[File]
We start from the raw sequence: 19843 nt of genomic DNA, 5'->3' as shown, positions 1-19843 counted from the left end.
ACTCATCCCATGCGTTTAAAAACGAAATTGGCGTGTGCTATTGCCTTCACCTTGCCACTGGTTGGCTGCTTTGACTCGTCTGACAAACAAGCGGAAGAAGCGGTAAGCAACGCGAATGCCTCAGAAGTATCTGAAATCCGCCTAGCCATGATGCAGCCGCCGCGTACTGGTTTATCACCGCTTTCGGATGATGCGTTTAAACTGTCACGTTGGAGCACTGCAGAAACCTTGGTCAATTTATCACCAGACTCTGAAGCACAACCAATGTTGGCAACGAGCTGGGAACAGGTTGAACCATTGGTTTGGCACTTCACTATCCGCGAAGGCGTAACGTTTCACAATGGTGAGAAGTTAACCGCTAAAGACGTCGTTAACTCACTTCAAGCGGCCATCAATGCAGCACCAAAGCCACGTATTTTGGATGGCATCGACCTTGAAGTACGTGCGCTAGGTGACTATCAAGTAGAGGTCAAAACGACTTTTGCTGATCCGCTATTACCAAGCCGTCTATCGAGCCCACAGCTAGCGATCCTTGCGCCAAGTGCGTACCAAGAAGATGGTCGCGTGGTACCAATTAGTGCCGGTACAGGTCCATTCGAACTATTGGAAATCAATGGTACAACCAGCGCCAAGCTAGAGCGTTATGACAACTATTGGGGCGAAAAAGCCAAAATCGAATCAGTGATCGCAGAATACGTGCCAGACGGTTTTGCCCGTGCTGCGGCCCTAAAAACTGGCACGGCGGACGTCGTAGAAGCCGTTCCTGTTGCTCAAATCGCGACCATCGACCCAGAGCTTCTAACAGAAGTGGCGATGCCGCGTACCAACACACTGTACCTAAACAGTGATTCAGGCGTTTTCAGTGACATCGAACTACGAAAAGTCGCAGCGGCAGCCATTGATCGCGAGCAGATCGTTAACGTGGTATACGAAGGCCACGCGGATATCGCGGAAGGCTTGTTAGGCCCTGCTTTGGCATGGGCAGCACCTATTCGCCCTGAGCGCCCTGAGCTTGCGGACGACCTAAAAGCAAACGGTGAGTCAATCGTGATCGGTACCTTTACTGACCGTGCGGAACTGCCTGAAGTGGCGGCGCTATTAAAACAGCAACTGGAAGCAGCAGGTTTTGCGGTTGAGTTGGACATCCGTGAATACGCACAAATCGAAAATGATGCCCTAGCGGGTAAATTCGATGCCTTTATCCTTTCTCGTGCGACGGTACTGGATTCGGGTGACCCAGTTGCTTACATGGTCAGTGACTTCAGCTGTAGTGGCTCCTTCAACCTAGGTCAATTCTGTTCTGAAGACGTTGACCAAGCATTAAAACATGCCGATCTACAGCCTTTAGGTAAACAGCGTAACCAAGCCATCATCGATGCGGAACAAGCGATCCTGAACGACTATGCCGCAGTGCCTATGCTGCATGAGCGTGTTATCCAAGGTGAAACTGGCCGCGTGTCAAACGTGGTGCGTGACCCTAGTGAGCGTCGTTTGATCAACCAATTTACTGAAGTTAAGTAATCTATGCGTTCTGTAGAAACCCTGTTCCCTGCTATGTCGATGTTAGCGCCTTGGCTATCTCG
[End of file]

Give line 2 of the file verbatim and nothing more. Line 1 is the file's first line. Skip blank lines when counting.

ACTCATCCCATGCGTTTAAAAACGAAATTGGCGTGTGCTATTGCCTTCACCTTGCCACTGGTTGGCTGCTTTGACTCGTCTGACAAACAAGCGGAAGAAGCGGTAAGCAACGCGAATGCCTCAGAAGTATCTGAAATCCGCCTAGCCATGATGCAGCCGCCGCGTACTGGTTTATCACCGCTTTCGGATGATGCGTTTAAACTGTCACGTTGGAGCACTGCAGAAACCTTGGTCAATTTATCACCAGACTCTGAAGCACAACCAATGTTGGCAACGAGCTGGGAACAGGTTGAACCATTGGTTTGGCACTTCACTATCCGCGAAGGCGTAACGTTTCACAATGGTGAGAAGTTAACCGCTAAAGACGTCGTTAACTCACTTCAAGCGGCCATCAATGCAGCACCAAAGCCACGTATTTTGGATGGCATCGACCTTGAAGTACGTGCGCTAGGTGACTATCAAGTAGAGGTCAAAACGACTTTTGCTGATCCGCTATTACCAAGCCGTCTATCGAGCCCACAGCTAGCGATCCTTGCGCCAAGTGCGTACCAAGAAGATGGTCGCGTGGTACCAATTAGTGCCGGTACAGGTCCATTCGAACTATTGGAAATCAATGGTACAACCAGCGCCAAGCTAGAGCGTTATGACAACTATTGGGGCGAAAAAGCCAAAATCGAATCAGTGATCGCAGAATACGTGCCAGACGGTTTTGCCCGTGCTGCGGCCCTAAAAACTGGCACGGCGGACGTCGTAGAAGCCGTTCCTGTTGCTCAAATCGCGACCATCGACCCAGAGCTTCTAACAGAAGTGGCGATGCCGCGTACCAACACACTGTACCTAAACAGTGATTCAGGCGTTTTCAGTGACATCGAACTACGAAAAGTCGCAGCGGCAGCCATTGATCGCGAGCAGATCGTTAACGTGGTATACGAAGGCCACGCGGATATCGCGGAAGGCTTGTTAGGCCCTGCTTTGGCATGGGCAGCACCTATTCGCCCTGAGCGCCCTGAGCTTGCGGACGACCTAAAAGCAAACGGTGAGTCAATCGTGATCGGTACCTTTACTGACCGTGCGGAACTGCCTGAAGTGGCGGCGCTATTAAAACAGCAACTGGAAGCAGCAGGTTTTGCGGTTGAGTTGGACATCCGTGAATACGCACAAATCGAAAATGATGCCCTAGCGGGTAAATTCGATGCCTTTATCCTTTCTCGTGCGACGGTACTGGATTCGGGTGACCCAGTTGCTTACATGGTCAGTGACTTCAGCTGTAGTGGCTCCTTCAACCTAGGTCAATTCTGTTCTGAAGACGTTGACCAAGCATTAAAACATGCCGATCTACAGCCTTTAGGTAAACAGCGTAACCAAGCCATCATCGATGCGGAACAAGCGATCCTGAACGACTATGCCGCAGTGCCTATGCTGCATGAGCGTGTTATCCAAGGTGAAACTGGCCGCGTGTCAAACGTGGTGCGTGACCCTAGTGAGCGTCGTTTGATCAACCAATTTACTGAAGTTAAGTAATCTATGCGTTCTGTAGAAACCCTGTTCCCTGCTATGTCGATGTTAGCGCCTTGGCTATCTCG